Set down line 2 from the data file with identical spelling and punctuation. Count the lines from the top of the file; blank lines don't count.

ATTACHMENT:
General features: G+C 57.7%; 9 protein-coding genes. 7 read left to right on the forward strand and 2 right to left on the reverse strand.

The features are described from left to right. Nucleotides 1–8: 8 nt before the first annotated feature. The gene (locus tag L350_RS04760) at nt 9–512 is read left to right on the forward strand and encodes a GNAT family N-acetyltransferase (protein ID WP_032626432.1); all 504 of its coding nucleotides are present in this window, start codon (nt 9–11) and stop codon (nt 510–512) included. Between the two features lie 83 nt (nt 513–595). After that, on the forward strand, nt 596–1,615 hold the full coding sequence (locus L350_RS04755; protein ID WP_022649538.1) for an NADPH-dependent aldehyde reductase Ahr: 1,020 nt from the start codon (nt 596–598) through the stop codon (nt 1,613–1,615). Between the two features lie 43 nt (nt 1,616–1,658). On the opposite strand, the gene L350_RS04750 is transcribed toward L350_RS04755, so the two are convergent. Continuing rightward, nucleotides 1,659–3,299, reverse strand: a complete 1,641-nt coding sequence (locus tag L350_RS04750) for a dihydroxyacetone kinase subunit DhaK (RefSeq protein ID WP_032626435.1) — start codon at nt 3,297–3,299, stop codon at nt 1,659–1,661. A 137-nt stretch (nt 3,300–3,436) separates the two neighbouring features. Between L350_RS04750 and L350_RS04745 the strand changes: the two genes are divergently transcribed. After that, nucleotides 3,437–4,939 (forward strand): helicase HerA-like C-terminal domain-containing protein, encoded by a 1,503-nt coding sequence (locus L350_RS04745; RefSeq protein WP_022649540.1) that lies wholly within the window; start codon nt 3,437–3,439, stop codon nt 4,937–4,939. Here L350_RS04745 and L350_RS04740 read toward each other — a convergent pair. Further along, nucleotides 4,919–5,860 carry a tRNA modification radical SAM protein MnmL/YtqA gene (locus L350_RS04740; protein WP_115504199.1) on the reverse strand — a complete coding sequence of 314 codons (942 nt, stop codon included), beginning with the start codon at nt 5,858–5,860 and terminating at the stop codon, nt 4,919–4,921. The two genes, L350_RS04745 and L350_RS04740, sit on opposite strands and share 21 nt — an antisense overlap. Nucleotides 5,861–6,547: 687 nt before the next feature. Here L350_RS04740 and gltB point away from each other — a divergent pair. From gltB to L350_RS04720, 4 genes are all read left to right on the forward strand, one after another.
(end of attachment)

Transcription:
The features are described from left to right. Nucleotides 1–8: 8 nt before the first annotated feature. The gene (locus tag L350_RS04760) at nt 9–512 is read left to right on the forward strand and encodes a GNAT family N-acetyltransferase (protein ID WP_032626432.1); all 504 of its coding nucleotides are present in this window, start codon (nt 9–11) and stop codon (nt 510–512) included. Between the two features lie 83 nt (nt 513–595). After that, on the forward strand, nt 596–1,615 hold the full coding sequence (locus L350_RS04755; protein ID WP_022649538.1) for an NADPH-dependent aldehyde reductase Ahr: 1,020 nt from the start codon (nt 596–598) through the stop codon (nt 1,613–1,615). Between the two features lie 43 nt (nt 1,616–1,658). On the opposite strand, the gene L350_RS04750 is transcribed toward L350_RS04755, so the two are convergent. Continuing rightward, nucleotides 1,659–3,299, reverse strand: a complete 1,641-nt coding sequence (locus tag L350_RS04750) for a dihydroxyacetone kinase subunit DhaK (RefSeq protein ID WP_032626435.1) — start codon at nt 3,297–3,299, stop codon at nt 1,659–1,661. A 137-nt stretch (nt 3,300–3,436) separates the two neighbouring features. Between L350_RS04750 and L350_RS04745 the strand changes: the two genes are divergently transcribed. After that, nucleotides 3,437–4,939 (forward strand): helicase HerA-like C-terminal domain-containing protein, encoded by a 1,503-nt coding sequence (locus L350_RS04745; RefSeq protein WP_022649540.1) that lies wholly within the window; start codon nt 3,437–3,439, stop codon nt 4,937–4,939. Here L350_RS04745 and L350_RS04740 read toward each other — a convergent pair. Further along, nucleotides 4,919–5,860 carry a tRNA modification radical SAM protein MnmL/YtqA gene (locus L350_RS04740; protein WP_115504199.1) on the reverse strand — a complete coding sequence of 314 codons (942 nt, stop codon included), beginning with the start codon at nt 5,858–5,860 and terminating at the stop codon, nt 4,919–4,921. The two genes, L350_RS04745 and L350_RS04740, sit on opposite strands and share 21 nt — an antisense overlap. Nucleotides 5,861–6,547: 687 nt before the next feature. Here L350_RS04740 and gltB point away from each other — a divergent pair. From gltB to L350_RS04720, 4 genes are all read left to right on the forward strand, one after another.